Yesterday, before a maelstrom of date reveals and other news, the pricing emerged for Disney Infinity, which put parents and their bank managers on alert. It also instantly raised comparisons with the Skylanders series, now two games old, which despite differences in approach to the actual gameplay — sandbox experimentation against dungeon crawling mechanics — are ultimately following the same business plan. Sell a core game along with starting peripherals, and include a high number of optional extras that expand and improve the experience on offer.
The selling point is simple, combine two of the most fun things in the world — toys and video games. When Skylanders: Spyro's Adventure was unveiled, many kids and big kids alike surely had broad smiles on their faces. They must have, because it rapidly became a runaway success, with stores unable to maintain stock of the most in-demand figures; these toys became a sub-market of their own, with cynical eBay sellers often obtaining them through good fortune and flogging them online with a tasty mark-up. It took the "collect-everything" instinct integral to so many games — whether in the form of achievements or side-missions — and gave it a physical, real dimension. You weren't collecting trinkets that flash up on your screen, but actual cool-looking toys, so fantasies of childhood were fulfilled for gamers of all ages.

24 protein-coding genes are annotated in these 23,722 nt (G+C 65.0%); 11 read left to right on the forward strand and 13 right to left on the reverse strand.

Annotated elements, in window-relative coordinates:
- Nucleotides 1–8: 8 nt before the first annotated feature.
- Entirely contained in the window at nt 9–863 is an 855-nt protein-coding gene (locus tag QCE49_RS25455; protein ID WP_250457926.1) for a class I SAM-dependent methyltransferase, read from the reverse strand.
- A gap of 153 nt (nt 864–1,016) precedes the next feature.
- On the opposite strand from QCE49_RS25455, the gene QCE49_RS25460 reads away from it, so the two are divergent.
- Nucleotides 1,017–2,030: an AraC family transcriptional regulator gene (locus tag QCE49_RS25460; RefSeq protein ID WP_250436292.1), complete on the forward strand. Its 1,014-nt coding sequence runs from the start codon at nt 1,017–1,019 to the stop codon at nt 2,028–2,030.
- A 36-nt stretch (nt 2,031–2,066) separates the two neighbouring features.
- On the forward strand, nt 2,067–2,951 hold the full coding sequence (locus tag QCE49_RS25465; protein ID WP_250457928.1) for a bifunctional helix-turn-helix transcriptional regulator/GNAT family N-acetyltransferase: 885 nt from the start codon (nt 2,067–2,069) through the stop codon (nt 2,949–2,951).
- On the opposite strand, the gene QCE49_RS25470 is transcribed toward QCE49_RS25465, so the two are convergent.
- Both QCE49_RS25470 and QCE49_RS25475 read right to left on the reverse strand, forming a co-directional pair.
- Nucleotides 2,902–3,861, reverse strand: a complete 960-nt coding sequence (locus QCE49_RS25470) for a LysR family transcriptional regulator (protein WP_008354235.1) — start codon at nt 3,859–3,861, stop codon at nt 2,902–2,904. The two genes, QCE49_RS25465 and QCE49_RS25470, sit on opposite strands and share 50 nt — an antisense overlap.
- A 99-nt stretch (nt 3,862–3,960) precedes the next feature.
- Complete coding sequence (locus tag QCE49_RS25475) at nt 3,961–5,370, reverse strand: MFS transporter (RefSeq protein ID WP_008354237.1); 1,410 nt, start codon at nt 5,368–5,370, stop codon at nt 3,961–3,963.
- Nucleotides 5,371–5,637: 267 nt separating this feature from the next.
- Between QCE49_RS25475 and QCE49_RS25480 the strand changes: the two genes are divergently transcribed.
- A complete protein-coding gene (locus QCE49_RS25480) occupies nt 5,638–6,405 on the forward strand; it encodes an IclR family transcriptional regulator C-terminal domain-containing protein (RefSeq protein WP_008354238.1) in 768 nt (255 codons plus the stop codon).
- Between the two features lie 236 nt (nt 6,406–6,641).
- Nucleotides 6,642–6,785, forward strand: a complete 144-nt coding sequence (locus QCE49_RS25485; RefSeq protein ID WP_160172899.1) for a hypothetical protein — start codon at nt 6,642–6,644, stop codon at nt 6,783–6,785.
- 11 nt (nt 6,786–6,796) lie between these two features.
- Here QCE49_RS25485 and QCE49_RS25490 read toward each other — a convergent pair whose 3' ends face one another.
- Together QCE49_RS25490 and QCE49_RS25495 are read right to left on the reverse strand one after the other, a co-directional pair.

Though it didn't need another behemoth, with Call of Duty already on the books, that's exactly what Activision has. It's thrown a bone to keen players by ensuring that figures and portals from the first game are fully compatible with 2012's Skylanders Giants, with figures thankfully functional across the many platforms in use. One of the strengths of the series is actually made simple because of the toys. The basic NFC (near field communication) chips in the toys store data; while limited to basic stats of progress and attribute levelling, it means that you can take your toys to a friend's house, pop them on their portal and jump into the game with your character as you left it on your console at home. It simply adds to the cool factor of the experience.